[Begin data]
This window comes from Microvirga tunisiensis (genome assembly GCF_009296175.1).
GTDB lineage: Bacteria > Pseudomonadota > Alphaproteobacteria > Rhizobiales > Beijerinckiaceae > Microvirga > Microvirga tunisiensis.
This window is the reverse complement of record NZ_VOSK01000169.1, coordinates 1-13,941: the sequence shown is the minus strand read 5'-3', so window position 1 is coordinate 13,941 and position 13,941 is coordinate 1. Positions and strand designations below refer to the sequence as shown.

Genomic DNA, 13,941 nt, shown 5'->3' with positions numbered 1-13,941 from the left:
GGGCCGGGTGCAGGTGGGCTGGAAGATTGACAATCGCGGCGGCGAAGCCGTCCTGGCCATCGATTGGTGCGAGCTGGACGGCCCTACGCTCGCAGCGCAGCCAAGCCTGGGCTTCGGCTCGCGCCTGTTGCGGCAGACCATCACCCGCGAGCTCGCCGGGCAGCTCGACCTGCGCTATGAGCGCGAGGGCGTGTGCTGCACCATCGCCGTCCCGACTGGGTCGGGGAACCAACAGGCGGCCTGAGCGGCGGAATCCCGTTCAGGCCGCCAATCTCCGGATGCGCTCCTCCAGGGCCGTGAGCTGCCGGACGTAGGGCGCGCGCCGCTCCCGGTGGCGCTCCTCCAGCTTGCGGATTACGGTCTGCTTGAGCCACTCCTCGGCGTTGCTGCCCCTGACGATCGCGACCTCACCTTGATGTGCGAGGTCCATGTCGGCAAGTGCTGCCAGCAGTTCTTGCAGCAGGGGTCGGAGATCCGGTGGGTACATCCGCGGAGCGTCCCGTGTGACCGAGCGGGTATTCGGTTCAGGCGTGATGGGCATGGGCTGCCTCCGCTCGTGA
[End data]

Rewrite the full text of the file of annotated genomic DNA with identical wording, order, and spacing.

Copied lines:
This window comes from Microvirga tunisiensis (genome assembly GCF_009296175.1).
GTDB lineage: Bacteria > Pseudomonadota > Alphaproteobacteria > Rhizobiales > Beijerinckiaceae > Microvirga > Microvirga tunisiensis.
This window is the reverse complement of record NZ_VOSK01000169.1, coordinates 1-13,941: the sequence shown is the minus strand read 5'-3', so window position 1 is coordinate 13,941 and position 13,941 is coordinate 1. Positions and strand designations below refer to the sequence as shown.

Genomic DNA, 13,941 nt, shown 5'->3' with positions numbered 1-13,941 from the left:
GGGCCGGGTGCAGGTGGGCTGGAAGATTGACAATCGCGGCGGCGAAGCCGTCCTGGCCATCGATTGGTGCGAGCTGGACGGCCCTACGCTCGCAGCGCAGCCAAGCCTGGGCTTCGGCTCGCGCCTGTTGCGGCAGACCATCACCCGCGAGCTCGCCGGGCAGCTCGACCTGCGCTATGAGCGCGAGGGCGTGTGCTGCACCATCGCCGTCCCGACTGGGTCGGGGAACCAACAGGCGGCCTGAGCGGCGGAATCCCGTTCAGGCCGCCAATCTCCGGATGCGCTCCTCCAGGGCCGTGAGCTGCCGGACGTAGGGCGCGCGCCGCTCCCGGTGGCGCTCCTCCAGCTTGCGGATTACGGTCTGCTTGAGCCACTCCTCGGCGTTGCTGCCCCTGACGATCGCGACCTCACCTTGATGTGCGAGGTCCATGTCGGCAAGTGCTGCCAGCAGTTCTTGCAGCAGGGGTCGGAGATCCGGTGGGTACATCCGCGGAGCGTCCCGTGTGACCGAGCGGGTATTCGGTTCAGGCGTGATGGGCATGGGCTGCCTCCGCTCGTGA